Today we’re expanding InVision’s presence on Medium with the release of the Design Better publication, an extension of

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For nearly 2 years we’ve been hard at work building Design Better to share the best practices for product design and development. We’ve published a library of books on core topics like design thinking, DesignOps, design systems, design sprints, design leadership, product design, and most recently on animation design. We’ve built a podcast, now on its third season, that’s featured interviews with industry influencers like David Kelley (IDEO,,

(Note: This post is by InVision’s own Stephanie Gonzalez.)

At my first job copywriting job in 2004, I worked with two designers: one “digital” designer called the webmaster, and one graphic designer who mostly produced print newsletters. With two designers in one department, we were hot stuff.

As per status quo, both designers reported to the director of marketing and neither was involved in strategy discussions. The whole point of their jobs was just to keep things running and make ’em look good.

But it’s not 2004 anymore; things have changed, praise Flying Spaghetti Monster, and for the better.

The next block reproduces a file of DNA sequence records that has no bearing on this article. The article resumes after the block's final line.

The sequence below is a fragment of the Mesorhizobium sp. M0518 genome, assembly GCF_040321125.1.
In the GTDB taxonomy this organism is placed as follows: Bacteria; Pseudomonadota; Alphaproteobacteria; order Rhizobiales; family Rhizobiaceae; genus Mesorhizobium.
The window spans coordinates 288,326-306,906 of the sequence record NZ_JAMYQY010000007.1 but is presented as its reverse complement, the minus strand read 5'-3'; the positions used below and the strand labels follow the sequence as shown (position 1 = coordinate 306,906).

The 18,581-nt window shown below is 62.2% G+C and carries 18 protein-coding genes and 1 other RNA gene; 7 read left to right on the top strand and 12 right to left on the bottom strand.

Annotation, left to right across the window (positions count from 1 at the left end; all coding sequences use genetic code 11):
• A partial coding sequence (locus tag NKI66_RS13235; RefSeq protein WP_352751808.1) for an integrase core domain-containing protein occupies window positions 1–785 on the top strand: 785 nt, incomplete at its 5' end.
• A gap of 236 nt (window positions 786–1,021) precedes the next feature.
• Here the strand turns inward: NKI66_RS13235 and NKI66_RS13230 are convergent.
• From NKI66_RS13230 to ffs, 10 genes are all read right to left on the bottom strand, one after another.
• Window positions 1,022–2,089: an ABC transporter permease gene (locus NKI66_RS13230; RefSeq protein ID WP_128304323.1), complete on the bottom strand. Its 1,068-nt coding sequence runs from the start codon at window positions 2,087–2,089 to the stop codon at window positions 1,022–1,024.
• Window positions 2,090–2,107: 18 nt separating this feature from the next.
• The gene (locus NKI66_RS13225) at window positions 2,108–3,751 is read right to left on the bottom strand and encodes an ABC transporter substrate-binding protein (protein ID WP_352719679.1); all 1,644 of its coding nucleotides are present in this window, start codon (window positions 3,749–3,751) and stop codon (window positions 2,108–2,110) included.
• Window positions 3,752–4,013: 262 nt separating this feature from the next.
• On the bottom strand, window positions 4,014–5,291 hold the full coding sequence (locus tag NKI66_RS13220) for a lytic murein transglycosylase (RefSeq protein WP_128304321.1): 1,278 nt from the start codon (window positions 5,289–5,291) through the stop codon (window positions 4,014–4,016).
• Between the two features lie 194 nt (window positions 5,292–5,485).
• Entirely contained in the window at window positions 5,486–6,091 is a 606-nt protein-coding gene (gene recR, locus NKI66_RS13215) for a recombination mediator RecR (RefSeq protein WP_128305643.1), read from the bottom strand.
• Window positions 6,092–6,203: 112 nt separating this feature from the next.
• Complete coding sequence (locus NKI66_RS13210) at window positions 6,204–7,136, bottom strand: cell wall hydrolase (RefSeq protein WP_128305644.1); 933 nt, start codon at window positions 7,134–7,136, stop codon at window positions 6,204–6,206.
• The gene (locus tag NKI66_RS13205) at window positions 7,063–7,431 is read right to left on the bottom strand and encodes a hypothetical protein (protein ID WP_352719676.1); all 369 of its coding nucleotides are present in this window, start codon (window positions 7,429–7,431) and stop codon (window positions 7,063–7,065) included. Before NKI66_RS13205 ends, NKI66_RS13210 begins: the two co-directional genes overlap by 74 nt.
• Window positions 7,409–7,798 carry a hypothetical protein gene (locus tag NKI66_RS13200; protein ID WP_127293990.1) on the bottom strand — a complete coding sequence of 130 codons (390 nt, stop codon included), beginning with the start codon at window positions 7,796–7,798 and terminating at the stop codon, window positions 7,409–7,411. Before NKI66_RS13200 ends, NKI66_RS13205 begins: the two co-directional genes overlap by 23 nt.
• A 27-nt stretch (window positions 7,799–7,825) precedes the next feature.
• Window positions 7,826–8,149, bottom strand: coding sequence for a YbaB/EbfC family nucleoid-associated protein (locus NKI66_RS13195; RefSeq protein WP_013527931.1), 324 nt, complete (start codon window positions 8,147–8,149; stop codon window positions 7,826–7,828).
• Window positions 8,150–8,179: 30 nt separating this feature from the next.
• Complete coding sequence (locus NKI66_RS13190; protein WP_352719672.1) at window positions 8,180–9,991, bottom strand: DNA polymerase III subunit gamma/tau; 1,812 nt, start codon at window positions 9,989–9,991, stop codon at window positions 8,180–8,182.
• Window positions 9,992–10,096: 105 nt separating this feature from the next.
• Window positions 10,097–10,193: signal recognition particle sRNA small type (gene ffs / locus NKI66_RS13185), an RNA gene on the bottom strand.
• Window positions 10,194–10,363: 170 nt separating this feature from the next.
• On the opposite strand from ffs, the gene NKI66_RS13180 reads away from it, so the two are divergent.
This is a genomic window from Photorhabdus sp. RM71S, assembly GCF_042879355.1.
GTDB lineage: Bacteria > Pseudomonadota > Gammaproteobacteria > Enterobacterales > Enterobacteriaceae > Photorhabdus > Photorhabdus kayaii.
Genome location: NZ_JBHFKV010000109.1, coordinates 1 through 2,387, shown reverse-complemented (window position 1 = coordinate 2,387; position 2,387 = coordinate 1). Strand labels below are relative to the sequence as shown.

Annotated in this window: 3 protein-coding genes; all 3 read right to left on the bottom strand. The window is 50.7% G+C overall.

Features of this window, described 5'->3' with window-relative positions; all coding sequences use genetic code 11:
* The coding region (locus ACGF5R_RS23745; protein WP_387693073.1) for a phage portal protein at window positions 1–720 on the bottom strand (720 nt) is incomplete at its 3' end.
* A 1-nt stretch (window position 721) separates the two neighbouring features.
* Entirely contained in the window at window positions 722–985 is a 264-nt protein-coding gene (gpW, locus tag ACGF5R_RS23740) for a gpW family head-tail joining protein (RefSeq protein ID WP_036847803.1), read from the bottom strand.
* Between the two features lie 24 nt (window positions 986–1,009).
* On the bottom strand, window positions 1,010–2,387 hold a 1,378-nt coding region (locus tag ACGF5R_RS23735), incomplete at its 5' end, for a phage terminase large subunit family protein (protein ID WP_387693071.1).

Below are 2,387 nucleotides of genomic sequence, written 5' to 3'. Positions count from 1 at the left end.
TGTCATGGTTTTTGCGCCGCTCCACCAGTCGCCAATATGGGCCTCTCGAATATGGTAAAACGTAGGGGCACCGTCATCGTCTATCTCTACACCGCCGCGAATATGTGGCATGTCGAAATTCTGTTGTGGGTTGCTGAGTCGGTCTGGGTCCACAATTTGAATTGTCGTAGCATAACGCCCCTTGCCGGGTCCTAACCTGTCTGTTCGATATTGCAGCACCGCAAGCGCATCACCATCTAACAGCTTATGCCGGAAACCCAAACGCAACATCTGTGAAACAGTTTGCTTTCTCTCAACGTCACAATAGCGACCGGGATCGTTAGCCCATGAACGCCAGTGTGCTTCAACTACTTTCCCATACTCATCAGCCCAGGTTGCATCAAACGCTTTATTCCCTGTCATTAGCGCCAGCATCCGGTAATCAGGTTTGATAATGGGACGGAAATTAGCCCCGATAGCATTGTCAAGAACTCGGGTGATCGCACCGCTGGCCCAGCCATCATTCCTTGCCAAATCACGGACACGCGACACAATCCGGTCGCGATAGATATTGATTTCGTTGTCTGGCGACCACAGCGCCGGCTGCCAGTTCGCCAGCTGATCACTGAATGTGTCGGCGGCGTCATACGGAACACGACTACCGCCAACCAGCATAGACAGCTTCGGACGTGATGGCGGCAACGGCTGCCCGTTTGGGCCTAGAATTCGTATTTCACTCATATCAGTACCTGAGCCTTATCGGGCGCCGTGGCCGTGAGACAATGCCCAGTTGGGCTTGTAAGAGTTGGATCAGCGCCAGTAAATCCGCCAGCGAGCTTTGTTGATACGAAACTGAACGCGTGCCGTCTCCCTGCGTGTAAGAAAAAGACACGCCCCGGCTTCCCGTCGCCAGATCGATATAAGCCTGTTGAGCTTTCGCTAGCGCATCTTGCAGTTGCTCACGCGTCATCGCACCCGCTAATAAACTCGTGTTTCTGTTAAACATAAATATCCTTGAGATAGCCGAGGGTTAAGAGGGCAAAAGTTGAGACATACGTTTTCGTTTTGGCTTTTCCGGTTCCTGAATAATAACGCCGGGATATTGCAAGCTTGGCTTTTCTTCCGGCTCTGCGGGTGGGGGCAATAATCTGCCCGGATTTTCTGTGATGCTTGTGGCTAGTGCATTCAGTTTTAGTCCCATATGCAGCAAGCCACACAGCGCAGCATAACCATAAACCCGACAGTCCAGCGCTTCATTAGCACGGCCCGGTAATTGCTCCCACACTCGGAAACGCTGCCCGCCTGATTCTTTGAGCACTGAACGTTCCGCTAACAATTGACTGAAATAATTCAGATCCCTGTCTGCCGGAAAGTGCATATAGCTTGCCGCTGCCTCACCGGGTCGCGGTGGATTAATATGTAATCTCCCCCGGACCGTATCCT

Most organizations have caught on to the fact that design is more than just an art for making things look pretty. Gone are the days (for the most part, at least) of bringing the designer in at the last minute to put a shiny coat on things and make the buttons look nice.

But some companies still struggle with knowing exactly when is the right time to bring design into the process. After all, is adding one or two more people to an already crowded strategy session going to hurt or help? …

We often receive questions that go something like this:

Hey, my company sets up our design department like [X]. Is that normal?

Digital product design is such a nascent practice that we often don’t have a good answer for what is normal, what is a unique breakthrough, and what is so three years ago.

That’s why we conducted the largest global survey of design in business (2,200 companies in 77 industries) to discover how the science of digital product design has evolved and where it is today. …

Motion design requires the right combination of creativity, big thinking, and technical skills. And, of course, the right tool to bring those concepts to life.

We found some of our favorite motion design examples on Dribbble, all made in InVision Studio so you can see what the tool can do.

’Tis the season to get moving

Who doesn’t enjoy the Christmas spirit day and night? Sesan Osanyinbi created a toggle option on this holiday-themed landing page so you can switch between day and night modes.

Buzzin’ around

We can get swept up in the “now” of our careers without ever considering where we’re heading or whether there’ll be space for us when we get there.

Think about the careers and skills that didn’t exist a decade ago — and with this in mind, it’s a smart idea to start thinking about your job security in 5,10, and 15 years. Starting now.

This story is by Emily Rogers, a freelance writer for Jolt.